This Week's View

by Deanna Lee Birkholm
April 14th, 2008

Welcome Back

Dear Paul,
Thanks so much for your email - we are always delighted to hear from folks getting back into fly fishing. We have a terrific section, called Fly Fishing 101 which will help you a great deal - yes, things really have changed in the years you've been gone. You will probably see the biggest changes in fly rods and the lines, so take your time in purchasing a new outfit.

Also, register for our Bulletin Board and don't be afraid to ask questions. The Fly Anglers OnLine folks are most willing to help you out.

Glad you found us,
Deanna Birkholm
Publisher, FAOL

The name may be changed, but the content is pretty much the same. You may be surprised to learn the response to the email above is also pretty common. It happens more than you might expect.

The back story is similar too.

The person fished with their dad or other family member as a kid - perhaps even did some fly fishing. They may have also tied some flies. But along the line, as they grew up, life got in the way. Girls, cars, school, college, work, marriage, kids, house, mortgage, all the normal distractions. Then, years later, the thought of fly fishing surfaced.

Who knows what the trigger may have been. For a friend of ours, he was in Las Vegas hotel watching a fishing show on tv, and thought he would really like to try that. And he did. A magazine article or chance conversation with a friend all can lead down the path to a stream or pond.

Whatever the reason, the adventure and journey start all over. Anything from years ago pretty much doesn't apply, unless those early years included some real instruction on insects and reading the water.

For others, it is an invitation from a friend to join them fishing. Perhaps the person is a spin fisher, but the friend sees the possibility of converting them to fly fishing. Rick Zieger has done that many times. It actually is fun, and something of value to both people, since no one ever teaches anything without learning something himself.

Take a kid fishing? Not my first choice.

Before you start on a nasty email to me, consider this: If you do have a kid in your family who has expressed an interest in fishing, (note, I didn't say fly fishing) sure, go ahead and take the kid fishing. Don't plan on fishing yourself, just pay attention to the kid and making sure they get a good start. Down the line it may 'take' and perhaps you will have a fishing buddy - in fact, one who might take you fishing in your later years. But in reality, the kid isn't going to be involved much in the sport, and if he/she purchases anything for fishing it will probably be the entry level stuff from the mass retailers. They also aren't going to do anything to help maintain or preserve the watershed nor the fishing opportunities. That takes adult leadership and involvement.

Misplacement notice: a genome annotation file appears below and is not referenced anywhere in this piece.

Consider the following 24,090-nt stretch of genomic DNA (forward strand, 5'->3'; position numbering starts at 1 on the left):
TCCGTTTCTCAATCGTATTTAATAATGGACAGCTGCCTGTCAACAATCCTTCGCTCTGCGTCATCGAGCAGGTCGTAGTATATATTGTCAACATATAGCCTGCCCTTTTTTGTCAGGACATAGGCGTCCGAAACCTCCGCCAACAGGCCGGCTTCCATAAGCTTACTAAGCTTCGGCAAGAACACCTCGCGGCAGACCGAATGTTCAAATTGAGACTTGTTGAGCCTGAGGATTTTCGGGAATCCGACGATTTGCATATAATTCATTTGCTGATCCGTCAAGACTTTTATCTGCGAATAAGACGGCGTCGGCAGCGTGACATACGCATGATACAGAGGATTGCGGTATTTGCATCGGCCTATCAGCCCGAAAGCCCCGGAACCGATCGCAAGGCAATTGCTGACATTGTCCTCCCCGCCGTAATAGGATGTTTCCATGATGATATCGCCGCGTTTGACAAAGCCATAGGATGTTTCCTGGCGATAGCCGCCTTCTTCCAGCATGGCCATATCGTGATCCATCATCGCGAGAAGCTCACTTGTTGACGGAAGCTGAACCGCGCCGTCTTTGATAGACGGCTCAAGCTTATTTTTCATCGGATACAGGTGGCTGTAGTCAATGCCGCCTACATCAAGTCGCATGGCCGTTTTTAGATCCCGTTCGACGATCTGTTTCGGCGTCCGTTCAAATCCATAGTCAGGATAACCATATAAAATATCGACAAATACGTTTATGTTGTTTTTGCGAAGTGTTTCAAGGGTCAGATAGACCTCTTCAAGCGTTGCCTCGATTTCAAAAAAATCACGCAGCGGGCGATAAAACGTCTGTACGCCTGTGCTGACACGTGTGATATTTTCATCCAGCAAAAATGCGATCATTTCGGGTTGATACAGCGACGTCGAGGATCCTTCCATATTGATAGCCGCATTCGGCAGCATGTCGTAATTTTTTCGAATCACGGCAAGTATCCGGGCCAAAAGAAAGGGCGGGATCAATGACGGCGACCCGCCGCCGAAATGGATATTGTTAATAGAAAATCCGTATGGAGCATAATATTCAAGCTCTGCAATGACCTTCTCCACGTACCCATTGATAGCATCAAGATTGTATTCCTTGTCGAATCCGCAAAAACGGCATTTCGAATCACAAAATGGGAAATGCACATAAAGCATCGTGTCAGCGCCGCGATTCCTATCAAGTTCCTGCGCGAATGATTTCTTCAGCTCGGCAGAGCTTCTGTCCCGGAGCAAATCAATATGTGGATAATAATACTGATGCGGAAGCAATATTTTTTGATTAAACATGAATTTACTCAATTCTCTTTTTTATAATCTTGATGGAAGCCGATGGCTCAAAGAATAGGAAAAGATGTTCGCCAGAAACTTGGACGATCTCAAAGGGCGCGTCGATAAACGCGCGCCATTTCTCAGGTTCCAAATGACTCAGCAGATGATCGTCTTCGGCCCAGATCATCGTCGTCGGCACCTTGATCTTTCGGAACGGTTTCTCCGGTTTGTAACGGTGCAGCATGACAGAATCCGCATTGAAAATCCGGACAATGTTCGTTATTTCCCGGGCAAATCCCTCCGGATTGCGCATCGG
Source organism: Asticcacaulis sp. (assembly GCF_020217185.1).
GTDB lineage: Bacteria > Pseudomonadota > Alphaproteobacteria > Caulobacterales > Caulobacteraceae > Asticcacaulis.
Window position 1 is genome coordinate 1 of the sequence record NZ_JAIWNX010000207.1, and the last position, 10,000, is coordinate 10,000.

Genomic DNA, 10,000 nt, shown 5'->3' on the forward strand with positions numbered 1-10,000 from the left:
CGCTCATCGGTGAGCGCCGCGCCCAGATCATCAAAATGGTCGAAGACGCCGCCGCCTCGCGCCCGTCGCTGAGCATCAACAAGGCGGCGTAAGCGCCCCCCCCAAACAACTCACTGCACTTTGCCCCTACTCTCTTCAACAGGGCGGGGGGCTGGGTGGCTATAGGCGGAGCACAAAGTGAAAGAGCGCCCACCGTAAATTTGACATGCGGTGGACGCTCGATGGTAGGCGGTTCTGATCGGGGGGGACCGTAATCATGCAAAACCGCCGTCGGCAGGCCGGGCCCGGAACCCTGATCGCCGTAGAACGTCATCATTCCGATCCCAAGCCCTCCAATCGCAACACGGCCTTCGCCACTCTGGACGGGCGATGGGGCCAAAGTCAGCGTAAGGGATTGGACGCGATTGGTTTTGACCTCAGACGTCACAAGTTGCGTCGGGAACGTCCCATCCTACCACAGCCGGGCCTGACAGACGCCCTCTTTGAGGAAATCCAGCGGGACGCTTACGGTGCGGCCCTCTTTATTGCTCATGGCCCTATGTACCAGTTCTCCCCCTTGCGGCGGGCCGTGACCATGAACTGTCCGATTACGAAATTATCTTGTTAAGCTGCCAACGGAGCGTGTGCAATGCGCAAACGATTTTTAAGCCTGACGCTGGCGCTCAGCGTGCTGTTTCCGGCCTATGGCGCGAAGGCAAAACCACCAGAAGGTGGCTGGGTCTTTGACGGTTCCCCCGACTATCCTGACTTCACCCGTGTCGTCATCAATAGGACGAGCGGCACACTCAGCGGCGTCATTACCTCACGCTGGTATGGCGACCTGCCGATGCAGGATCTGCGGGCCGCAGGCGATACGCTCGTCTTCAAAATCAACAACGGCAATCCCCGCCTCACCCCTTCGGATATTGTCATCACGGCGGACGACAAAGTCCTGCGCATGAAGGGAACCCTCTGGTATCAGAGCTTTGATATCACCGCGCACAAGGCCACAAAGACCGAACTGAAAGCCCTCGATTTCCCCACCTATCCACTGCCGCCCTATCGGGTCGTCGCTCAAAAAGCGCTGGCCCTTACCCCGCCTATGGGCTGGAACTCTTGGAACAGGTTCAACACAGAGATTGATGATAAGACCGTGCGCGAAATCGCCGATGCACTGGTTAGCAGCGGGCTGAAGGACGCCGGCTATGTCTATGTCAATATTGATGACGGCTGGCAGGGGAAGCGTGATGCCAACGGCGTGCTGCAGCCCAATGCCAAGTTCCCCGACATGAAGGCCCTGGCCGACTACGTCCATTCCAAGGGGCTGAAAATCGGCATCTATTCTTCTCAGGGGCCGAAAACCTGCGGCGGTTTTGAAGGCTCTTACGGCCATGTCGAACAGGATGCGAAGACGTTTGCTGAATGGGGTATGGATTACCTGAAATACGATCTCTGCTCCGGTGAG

I don't have a figure handy on how much of our excise taxes on fishing equipment has been spent by the federal Recreational Boating and Fishing Foundation, but it is very substantial. As in the millions.

JC and I watched one of the Boating commercials on television this morning, and I'm sorry, but I just can't justify spending $20,000 and up on a boat. At least not to fish from. Yes, I know it is done, but on the other hand, take a look at today's 'family' where half of the marriages end in divorce. What single mom or dad can afford to take the kids fishing? There isn't time much less money.

My sincere recommendation is to spend whatever excise tax money is available for advertising on getting the message to the folks who did fish years ago - and whose lives are now at a place where fly fishing not only gives them a recreation, but also a means of improving their mental health. (I'll bet you there is a way to justify that one.)

Forty-five years old and just getting into fly fishing? You bet. Welcome aboard. Boy are you going to have fun. Just look at all the goodies you've missed in the years you've been gone.

And there are wonderful places to fish you didn't even know about back then. What a delightful adventure you have before you.

Enjoy, you're old enough to appreciate what you've missed - and wise enough to know you have a lot to learn. What a terrific journey.

And we are here to help. Don't hesitate to ask. ~ The LadyFisher

If you would like to comment on this or any other article please feel free to post your views on the FAOL Bulletin Board!

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